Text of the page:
Smoking and vaping have similar effects on heart health

  • Researchers say that e-cigarettes and tobacco cigarettes have similar negative effects on the human cardiovascular system.
  • They add that smoking and vaping at the same time have even serious consequences for heart health.
  • Both cigarettes and smoking are said to irritate the respiratory tract.

Two studies published today — one in humans, the other in rats — show similar cardiovascular effects of cigarettes and e-cigarettes.

The findings also show that smoking and cigarettes together lead to even more serious heart health problems.

The researchers report that the effects on blood vessel function are likely caused by airway irritation from inhalation of a foreign substance, rather than specific components of cigarette smoke or e-cigarette vapor.

The studies were published in the peer-reviewed Journal of the American Heart Association Arteriosclerosis, thrombosis and vascular biology.

“The goal of this project was to determine why a growing number of inhaled tobacco products, including combustible cigarettes, heatable tobacco products, and e-cigarettes, all impair endothelial function despite fundamental differences in these products,” said Matthew L. Springer, PhD. lead investigator on both studies and professor of medicine in the Division of Cardiology at the University of California, San Francisco, in statement.

“Thousands of chemicals have been identified in tobacco smoke, some of which are also present in e-cigarette aerosols, either as an original ingredient or as a chemical reaction product of the heating process,” Dr Springer said. “We sought to discover which particular component of e-cigarette smoke or vapor might be responsible for interfering with the ability of blood vessels to function effectively.”

Both cigarettes and e-cigarettes cause endothelial dysfunction, the inability of large blood vessels to open up enough to supply enough blood to the heart and other tissues. This condition can be an early predictor of cardiovascular disease.

The Springer team reported that the impairment of endothelial function by cigarette smoke is not caused by a specific constituent of the smoke, but by vagal input from the airways.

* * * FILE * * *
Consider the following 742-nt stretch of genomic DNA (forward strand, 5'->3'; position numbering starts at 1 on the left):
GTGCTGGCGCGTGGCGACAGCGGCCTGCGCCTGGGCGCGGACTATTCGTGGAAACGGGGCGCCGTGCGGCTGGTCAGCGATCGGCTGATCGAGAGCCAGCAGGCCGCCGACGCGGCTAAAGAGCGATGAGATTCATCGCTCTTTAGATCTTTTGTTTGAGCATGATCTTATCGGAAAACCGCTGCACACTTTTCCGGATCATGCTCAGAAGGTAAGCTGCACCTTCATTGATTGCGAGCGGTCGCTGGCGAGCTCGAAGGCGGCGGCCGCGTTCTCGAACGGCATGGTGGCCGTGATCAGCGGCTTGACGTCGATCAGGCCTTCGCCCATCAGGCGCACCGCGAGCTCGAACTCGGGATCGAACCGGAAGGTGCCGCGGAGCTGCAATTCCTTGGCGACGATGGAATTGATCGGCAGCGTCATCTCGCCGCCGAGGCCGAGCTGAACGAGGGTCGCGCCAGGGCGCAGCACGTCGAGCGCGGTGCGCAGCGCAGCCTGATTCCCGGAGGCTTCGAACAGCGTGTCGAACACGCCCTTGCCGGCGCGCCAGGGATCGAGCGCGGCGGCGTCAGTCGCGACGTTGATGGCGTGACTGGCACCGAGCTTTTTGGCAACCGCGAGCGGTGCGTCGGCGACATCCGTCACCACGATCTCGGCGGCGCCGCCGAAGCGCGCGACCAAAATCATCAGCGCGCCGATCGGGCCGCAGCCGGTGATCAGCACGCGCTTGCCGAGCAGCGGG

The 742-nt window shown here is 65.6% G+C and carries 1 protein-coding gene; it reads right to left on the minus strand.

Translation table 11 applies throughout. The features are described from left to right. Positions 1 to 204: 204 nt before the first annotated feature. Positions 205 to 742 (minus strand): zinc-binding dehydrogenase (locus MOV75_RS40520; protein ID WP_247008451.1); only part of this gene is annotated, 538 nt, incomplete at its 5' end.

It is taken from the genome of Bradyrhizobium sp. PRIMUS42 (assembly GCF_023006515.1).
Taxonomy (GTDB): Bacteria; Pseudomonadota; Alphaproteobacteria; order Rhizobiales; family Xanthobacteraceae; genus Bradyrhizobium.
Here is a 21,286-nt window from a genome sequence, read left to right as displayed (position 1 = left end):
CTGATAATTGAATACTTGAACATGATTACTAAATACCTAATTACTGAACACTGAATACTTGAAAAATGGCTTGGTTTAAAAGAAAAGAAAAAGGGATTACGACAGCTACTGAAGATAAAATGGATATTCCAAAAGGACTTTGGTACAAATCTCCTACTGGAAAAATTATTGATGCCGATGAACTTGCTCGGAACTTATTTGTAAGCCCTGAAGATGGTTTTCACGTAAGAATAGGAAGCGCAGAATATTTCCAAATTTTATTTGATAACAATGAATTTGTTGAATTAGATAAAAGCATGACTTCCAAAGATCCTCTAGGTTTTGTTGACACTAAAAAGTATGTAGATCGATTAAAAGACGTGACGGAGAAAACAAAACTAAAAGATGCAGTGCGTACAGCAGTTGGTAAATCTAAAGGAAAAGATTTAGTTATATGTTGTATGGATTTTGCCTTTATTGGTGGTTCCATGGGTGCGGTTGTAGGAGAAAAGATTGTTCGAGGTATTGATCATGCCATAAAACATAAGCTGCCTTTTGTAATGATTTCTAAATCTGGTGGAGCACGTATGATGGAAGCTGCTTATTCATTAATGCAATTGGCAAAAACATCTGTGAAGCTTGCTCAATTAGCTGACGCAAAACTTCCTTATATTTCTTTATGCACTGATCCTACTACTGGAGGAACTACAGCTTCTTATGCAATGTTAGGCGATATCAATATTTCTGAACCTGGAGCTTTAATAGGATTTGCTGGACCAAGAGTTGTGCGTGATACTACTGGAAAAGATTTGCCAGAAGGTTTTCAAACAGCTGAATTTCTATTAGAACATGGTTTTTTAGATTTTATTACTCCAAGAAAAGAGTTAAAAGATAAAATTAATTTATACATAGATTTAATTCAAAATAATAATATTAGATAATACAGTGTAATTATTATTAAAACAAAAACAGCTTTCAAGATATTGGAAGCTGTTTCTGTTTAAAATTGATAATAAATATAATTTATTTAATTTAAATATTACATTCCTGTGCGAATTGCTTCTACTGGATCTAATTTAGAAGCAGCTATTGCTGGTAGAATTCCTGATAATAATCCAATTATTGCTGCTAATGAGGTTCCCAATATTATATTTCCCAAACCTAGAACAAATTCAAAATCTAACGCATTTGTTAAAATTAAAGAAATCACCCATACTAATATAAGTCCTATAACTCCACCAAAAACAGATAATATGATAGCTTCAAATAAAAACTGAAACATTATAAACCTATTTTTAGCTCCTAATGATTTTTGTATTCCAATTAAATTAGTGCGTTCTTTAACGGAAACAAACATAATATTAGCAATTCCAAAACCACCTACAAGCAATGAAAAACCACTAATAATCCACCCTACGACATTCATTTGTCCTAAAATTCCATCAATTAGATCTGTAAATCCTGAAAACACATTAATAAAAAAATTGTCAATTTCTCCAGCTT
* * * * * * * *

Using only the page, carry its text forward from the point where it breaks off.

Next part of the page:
In the rat studyArterial flow-mediated dilation (FMD)—the ability of blood vessels to dilate—was measured before and after exposure to smoke from four types of traditional combustible cigarettes: conventional nicotine, reduced nicotine, conventional nicotine added menthol, and reduced nicotine with added menthol.

Menthol is added to many tobacco products and can reduce the irritation caused by smoking and can play a major role in facilitating nicotine addiction.

The study found that blood vessel dilation was reduced by all four types of cigarettes, ranging from 20% to 46%. Higher levels of nicotine were associated with a greater reduction in FMD, and menthol was associated with a lower reduction in FMD.

Springer said menthol should not be assumed to be a beneficial additive in smoking and vaping products because the harm is still significant and menthol has other harmful effects.

“This study reaffirms what we doctors have known for years: that cigarette smoking is harmful to the lungs and heart,” Dr. Robert Goldberg, a pulmonologist at Providence Mission Hospital in Southern California, told Healthline. “While vaping was initially considered a safer option for helping people quit smoking, aerosol ingredients have not been evaluated by the US Food and Drug Administration.

“And e-liquid, when heated, is a powerful vasoconstrictor or blood pressure drug and delivers nicotine extremely quickly into your body. This poses a serious health risk to both your lungs and your heart,” he added.

Goldberg said the initial thinking was that vaping was safer because someone wasn’t inhaling harmful fumes.

“But we don’t know the exact chemical composition of the vaporizing liquid,” he explained. “What we do know is that other ingredients and chemical compounds found in the liquid have their own health risks. We are just beginning to understand the toxic side effects that inhaling e-cigarette vapor can have on our lungs and heart.